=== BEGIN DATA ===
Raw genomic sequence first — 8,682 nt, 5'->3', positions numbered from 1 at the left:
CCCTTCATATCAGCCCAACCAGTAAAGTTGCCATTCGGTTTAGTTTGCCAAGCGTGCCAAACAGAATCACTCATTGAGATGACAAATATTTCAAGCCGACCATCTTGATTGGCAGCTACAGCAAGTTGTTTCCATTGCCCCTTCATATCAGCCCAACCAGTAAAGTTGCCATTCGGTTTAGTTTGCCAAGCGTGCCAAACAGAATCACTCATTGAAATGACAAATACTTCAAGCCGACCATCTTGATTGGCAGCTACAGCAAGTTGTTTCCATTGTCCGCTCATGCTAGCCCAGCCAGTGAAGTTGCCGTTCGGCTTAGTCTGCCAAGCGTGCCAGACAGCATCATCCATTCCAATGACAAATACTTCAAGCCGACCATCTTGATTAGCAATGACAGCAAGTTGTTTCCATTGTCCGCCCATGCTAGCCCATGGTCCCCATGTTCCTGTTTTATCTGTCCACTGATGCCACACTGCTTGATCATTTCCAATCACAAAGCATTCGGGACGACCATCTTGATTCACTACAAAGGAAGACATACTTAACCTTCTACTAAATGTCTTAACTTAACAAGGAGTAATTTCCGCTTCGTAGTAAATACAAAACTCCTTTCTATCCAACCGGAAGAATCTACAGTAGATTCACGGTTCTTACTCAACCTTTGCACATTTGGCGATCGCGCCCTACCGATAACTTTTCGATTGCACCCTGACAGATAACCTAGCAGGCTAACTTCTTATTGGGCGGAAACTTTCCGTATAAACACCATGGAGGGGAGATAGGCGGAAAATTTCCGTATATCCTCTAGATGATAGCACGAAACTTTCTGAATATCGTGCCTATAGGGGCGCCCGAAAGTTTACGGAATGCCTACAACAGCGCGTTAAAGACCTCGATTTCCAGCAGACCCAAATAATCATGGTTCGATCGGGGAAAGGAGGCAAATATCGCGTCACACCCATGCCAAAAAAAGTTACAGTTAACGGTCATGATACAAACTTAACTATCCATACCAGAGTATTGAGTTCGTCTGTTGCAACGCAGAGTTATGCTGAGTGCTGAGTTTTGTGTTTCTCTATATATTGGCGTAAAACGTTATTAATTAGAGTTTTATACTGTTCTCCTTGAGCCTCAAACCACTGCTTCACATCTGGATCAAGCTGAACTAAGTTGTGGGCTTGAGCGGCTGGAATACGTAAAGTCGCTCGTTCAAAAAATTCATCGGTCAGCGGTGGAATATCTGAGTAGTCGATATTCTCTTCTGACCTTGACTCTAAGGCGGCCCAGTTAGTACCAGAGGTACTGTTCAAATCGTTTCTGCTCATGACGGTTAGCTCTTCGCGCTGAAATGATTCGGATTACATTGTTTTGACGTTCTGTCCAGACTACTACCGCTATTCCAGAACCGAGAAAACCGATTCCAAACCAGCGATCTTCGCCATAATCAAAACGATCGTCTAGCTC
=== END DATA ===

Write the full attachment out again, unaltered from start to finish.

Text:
Raw genomic sequence first — 8,682 nt, 5'->3', positions numbered from 1 at the left:
CCCTTCATATCAGCCCAACCAGTAAAGTTGCCATTCGGTTTAGTTTGCCAAGCGTGCCAAACAGAATCACTCATTGAGATGACAAATATTTCAAGCCGACCATCTTGATTGGCAGCTACAGCAAGTTGTTTCCATTGCCCCTTCATATCAGCCCAACCAGTAAAGTTGCCATTCGGTTTAGTTTGCCAAGCGTGCCAAACAGAATCACTCATTGAAATGACAAATACTTCAAGCCGACCATCTTGATTGGCAGCTACAGCAAGTTGTTTCCATTGTCCGCTCATGCTAGCCCAGCCAGTGAAGTTGCCGTTCGGCTTAGTCTGCCAAGCGTGCCAGACAGCATCATCCATTCCAATGACAAATACTTCAAGCCGACCATCTTGATTAGCAATGACAGCAAGTTGTTTCCATTGTCCGCCCATGCTAGCCCATGGTCCCCATGTTCCTGTTTTATCTGTCCACTGATGCCACACTGCTTGATCATTTCCAATCACAAAGCATTCGGGACGACCATCTTGATTCACTACAAAGGAAGACATACTTAACCTTCTACTAAATGTCTTAACTTAACAAGGAGTAATTTCCGCTTCGTAGTAAATACAAAACTCCTTTCTATCCAACCGGAAGAATCTACAGTAGATTCACGGTTCTTACTCAACCTTTGCACATTTGGCGATCGCGCCCTACCGATAACTTTTCGATTGCACCCTGACAGATAACCTAGCAGGCTAACTTCTTATTGGGCGGAAACTTTCCGTATAAACACCATGGAGGGGAGATAGGCGGAAAATTTCCGTATATCCTCTAGATGATAGCACGAAACTTTCTGAATATCGTGCCTATAGGGGCGCCCGAAAGTTTACGGAATGCCTACAACAGCGCGTTAAAGACCTCGATTTCCAGCAGACCCAAATAATCATGGTTCGATCGGGGAAAGGAGGCAAATATCGCGTCACACCCATGCCAAAAAAAGTTACAGTTAACGGTCATGATACAAACTTAACTATCCATACCAGAGTATTGAGTTCGTCTGTTGCAACGCAGAGTTATGCTGAGTGCTGAGTTTTGTGTTTCTCTATATATTGGCGTAAAACGTTATTAATTAGAGTTTTATACTGTTCTCCTTGAGCCTCAAACCACTGCTTCACATCTGGATCAAGCTGAACTAAGTTGTGGGCTTGAGCGGCTGGAATACGTAAAGTCGCTCGTTCAAAAAATTCATCGGTCAGCGGTGGAATATCTGAGTAGTCGATATTCTCTTCTGACCTTGACTCTAAGGCGGCCCAGTTAGTACCAGAGGTACTGTTCAAATCGTTTCTGCTCATGACGGTTAGCTCTTCGCGCTGAAATGATTCGGATTACATTGTTTTGACGTTCTGTCCAGACTACTACCGCTATTCCAGAACCGAGAAAACCGATTCCAAACCAGCGATCTTCGCCATAATCAAAACGATCGTCTAGCTC